The initial setup took maybe two minutes. You start by attaching the My Cloud box to a router (Ethernet cable included) and plug in the AC power adapter, as directed by the thin, comic book–style instructions. You’re then directed to download the drive’s setup and desktop-management software from a Western Digital site. Or you can connect to the drive’s onboard management tools via a browser (as you do with routers).

The PC-based My Cloud app was equally easy except for one gotcha: it requires Java — an application known for its potential security vulnerabilities, as Firefox 24.0, Chrome 30.0, and IE 9 so urgently warned me. Fortunately, the My Cloud apps for iOS and Android mobile devices don’t need Java and worked just fine without it.

Figure 3. My Cloud warns users of possible security alerts when using its setup/management software on PCs.

Figure 4. Windows' warning that the Java-based My Cloud software could be a security risk

The time needed to learn My Cloud’s tools is kept to a minimum with judicious use of popup screens that briefly describe the function of each button and icon.

Flexible file management: In Windows Explorer, the My Cloud drive appears under Networks; you drag and drop files and folders in and out, just as you do with any other storage device. However, now all files on My Cloud are available to almost any other device via Wi-Fi or the Internet — even when local desktop PCs are powered off. I can, for example, send a batch of iPhone photos to the My Cloud drive via Western Digital’s iOS app or via an Android app.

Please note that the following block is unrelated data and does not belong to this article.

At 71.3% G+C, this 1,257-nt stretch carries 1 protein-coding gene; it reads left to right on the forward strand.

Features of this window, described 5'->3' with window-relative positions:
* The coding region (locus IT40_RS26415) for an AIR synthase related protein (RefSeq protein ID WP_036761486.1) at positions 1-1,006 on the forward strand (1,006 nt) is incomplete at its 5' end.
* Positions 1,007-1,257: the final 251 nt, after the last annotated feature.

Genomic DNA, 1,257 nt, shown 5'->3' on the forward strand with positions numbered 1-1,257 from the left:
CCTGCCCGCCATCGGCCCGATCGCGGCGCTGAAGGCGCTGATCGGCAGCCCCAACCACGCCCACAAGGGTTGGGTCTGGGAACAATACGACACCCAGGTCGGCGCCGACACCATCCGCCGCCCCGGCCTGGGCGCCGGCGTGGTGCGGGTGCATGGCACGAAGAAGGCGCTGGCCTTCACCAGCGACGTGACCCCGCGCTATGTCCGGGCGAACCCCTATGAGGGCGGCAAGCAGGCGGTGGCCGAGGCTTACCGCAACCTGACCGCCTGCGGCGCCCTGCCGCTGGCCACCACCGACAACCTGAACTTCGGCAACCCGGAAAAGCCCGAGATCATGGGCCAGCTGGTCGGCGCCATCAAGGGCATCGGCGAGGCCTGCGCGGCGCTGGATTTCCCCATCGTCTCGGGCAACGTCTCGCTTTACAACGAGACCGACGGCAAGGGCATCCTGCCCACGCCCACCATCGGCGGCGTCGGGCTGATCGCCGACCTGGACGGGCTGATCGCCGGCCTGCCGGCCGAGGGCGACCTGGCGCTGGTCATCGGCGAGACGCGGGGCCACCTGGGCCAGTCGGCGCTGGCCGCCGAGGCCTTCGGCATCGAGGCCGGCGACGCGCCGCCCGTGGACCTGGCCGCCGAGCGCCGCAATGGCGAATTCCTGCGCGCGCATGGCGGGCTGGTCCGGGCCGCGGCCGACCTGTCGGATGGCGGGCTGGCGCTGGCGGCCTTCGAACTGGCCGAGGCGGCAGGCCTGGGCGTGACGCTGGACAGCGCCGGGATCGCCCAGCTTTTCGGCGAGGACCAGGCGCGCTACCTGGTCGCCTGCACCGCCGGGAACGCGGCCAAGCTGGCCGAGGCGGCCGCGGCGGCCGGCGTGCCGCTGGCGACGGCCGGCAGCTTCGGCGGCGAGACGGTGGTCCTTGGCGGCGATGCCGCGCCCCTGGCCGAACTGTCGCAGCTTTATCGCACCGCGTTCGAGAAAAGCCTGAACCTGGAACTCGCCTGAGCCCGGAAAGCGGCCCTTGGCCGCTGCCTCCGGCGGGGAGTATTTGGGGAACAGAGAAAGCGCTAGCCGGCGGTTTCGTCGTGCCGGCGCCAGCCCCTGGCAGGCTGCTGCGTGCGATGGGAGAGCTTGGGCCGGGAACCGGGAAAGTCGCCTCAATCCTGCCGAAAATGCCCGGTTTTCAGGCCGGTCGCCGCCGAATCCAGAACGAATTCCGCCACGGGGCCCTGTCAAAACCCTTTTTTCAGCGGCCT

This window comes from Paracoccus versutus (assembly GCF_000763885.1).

Because this “cloud” is local and directly attached to my home network, I can make it as secure as I need to. I can set up user accounts with passwords to allow others to access specific folders and files. I can also transfer files from the My Cloud box to true cloud-storage services such as Dropbox. All these capabilities are handed through the simple My Cloud management dashboard, shown in Figure 5.

Figure 5. The My Cloud dashboard gives drive statistics and lets you configure security, sharing, Internet access, user accounts, and more.

Excellent connectivity: The My Cloud box has gigabit Ethernet and a dual-core processor to enhance transfer speeds. It seems to work: when I simultaneously streamed the movie Mamma Mia from the drive to my iPad and my Nexus 7, the movie played without a hiccup on both.

A USB 3.0 port lets you connect other devices, such as digital cameras, directly to My Cloud. You can also use it to expand My Cloud’s capacity by connecting another external hard drive. The My Cloud SafePoint tool lets you copy a snapshot of your data to another external drive.